On Tuesday, Ghana's Ministry of Foreign Affairs and Regional Integration released a statement denying allegations in the UK press that it is ... part of a new scheme that would "send migrants to countries such as Rwanda and Ghana for processing and resettlement".
On a bright morning in the Kololo area of Kampala, three workers punch away on keyboards in an office barely seven square meters in size. When the telephone on a visibly deserted front desk occasionally rings, one of the workers springs up, picks up the receiver and places it back without answering. It is perhaps an inadvertent signal of how ALTX wants to be viewed – as a fully automated securities exchange offering easy remote access that one needn’t place a call to transact. There are no trading floors, let alone brokers hovering around.
“We wanted to provide reach beyond traditional established securities markets. Reach that is international, because today sitting in Egypt you can actually place an order on ALTX,” Joseph Kitamirike, chief executive officer tells The Africa Report. “As long as you see your account, you can log in and place an order,” he says.
On a continent where capital markets remain largely a domain of institutional investors, and typically only elites can afford the services of savvy financial advisers, Kitamirike is looking to change all that. He witnessed the same challenges over three years running the main bourse, the Uganda Securities Exchange.
“We want to introduce many more people to the securities markets. So the most important steps we have taken are steps that permit people to start their account registration process remotely,” Kitamirike says. “And then to give people remote access to the exchange so if you are knowledgeable, you can actually do your order placement yourself. And then to give investors an ability to pay from their mobile phone,” he adds.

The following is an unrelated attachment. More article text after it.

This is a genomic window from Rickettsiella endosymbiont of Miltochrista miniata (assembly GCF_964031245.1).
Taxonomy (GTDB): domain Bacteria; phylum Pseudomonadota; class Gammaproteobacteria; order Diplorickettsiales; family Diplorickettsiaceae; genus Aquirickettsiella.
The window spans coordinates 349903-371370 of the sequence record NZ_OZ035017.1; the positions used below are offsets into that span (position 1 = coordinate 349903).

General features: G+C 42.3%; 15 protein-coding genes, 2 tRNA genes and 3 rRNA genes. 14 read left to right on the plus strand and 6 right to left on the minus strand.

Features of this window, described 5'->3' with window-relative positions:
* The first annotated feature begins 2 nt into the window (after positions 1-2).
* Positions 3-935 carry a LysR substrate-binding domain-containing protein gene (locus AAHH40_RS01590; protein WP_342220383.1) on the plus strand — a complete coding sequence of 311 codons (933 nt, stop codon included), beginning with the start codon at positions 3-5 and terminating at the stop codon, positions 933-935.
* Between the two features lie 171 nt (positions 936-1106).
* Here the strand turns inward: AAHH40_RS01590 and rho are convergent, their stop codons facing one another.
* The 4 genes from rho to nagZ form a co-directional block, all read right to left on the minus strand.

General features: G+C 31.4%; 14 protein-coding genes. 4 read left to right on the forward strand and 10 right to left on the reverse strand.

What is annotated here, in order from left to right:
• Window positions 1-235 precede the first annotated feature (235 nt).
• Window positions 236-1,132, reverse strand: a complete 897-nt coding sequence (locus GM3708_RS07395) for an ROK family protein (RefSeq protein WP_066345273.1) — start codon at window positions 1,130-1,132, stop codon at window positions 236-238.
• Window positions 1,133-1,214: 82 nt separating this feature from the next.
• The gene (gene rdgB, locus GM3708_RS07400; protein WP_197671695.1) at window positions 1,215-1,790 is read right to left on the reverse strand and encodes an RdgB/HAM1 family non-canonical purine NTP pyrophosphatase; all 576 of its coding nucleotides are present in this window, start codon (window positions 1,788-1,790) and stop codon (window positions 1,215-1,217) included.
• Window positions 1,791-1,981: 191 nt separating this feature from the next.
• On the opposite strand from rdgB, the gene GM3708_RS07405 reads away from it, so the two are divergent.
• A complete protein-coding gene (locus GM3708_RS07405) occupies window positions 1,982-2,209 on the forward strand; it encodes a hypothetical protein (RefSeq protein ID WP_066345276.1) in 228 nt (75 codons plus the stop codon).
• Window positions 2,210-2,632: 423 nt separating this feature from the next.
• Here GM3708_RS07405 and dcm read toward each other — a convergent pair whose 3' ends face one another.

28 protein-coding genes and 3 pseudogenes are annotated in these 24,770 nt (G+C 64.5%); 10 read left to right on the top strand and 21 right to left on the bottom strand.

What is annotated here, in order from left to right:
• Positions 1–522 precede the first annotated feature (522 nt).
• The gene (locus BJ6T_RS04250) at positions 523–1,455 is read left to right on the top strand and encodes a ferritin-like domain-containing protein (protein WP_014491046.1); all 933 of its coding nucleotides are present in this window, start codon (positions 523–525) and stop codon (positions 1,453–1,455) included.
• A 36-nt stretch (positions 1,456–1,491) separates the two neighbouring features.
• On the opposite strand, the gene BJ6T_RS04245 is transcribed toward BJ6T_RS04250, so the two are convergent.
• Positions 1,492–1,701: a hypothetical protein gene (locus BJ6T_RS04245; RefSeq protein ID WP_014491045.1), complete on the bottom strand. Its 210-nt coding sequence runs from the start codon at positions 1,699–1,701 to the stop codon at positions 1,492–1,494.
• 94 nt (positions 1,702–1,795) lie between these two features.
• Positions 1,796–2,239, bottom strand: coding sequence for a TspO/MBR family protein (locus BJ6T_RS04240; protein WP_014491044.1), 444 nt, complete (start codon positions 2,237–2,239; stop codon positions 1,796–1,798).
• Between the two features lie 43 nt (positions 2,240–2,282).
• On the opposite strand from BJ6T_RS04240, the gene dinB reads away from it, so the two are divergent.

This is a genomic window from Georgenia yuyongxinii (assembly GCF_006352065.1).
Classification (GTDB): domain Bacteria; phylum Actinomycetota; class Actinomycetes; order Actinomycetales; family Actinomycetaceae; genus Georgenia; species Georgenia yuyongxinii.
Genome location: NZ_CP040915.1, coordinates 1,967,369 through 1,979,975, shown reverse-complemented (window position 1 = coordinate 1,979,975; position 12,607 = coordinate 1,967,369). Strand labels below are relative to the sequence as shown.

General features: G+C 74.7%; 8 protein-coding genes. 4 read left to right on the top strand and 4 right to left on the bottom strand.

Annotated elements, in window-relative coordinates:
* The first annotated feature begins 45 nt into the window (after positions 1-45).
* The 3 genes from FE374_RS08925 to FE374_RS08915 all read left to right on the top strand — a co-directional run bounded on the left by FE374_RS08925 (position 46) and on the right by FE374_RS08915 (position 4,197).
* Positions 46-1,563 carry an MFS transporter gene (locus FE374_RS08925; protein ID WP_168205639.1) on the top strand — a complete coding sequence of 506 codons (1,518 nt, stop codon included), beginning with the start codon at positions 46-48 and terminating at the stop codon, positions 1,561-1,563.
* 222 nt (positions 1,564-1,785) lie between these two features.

Now in its third year, ALTX East Africa has the capacity to handle 300,000 transactions per second, and the smallest investor on the market manages $3 per week. The bourse expects to attract 10 million such investors by its eighth anniversary. While turnover is not very high, it is growing within targets, according to Kitamirike: “We do USh30m-USh50m ($8,000-$13,000) a week.”
Uganda is just one of the many markets that the ALTX Africa Group has its sights on. “We are looking at two for commodities exchanges, and one for a securities exchange. We may do those markets over the next 20 months,” says Kitamirike. “That will put us to a footprint of six countries, which is a good start.”
As the company’s ambition grows, Kitamirike, who is also a senior adviser at US-based consultancy Albright Stonebridge, is well aware of two attributes that have helped in business: “There is no substitute for integrity in any business. I mean, you cannot run a business successfully without integrity. There’s just no chance, it’s not possible. You may do it for a short time but you cannot sustain it,” he says. “And there is no substitute for hard work; zero. You can’t cut corners. If you have got to build an exchange, you know you can’t build it on a Uganda standard, it has got to be an exchange where everybody recognises it as an exchange.”
From the September 2018 print edition
Top photo:Joseph Kitamirike
Credits: All rights reserved
From the November 2017 print edition
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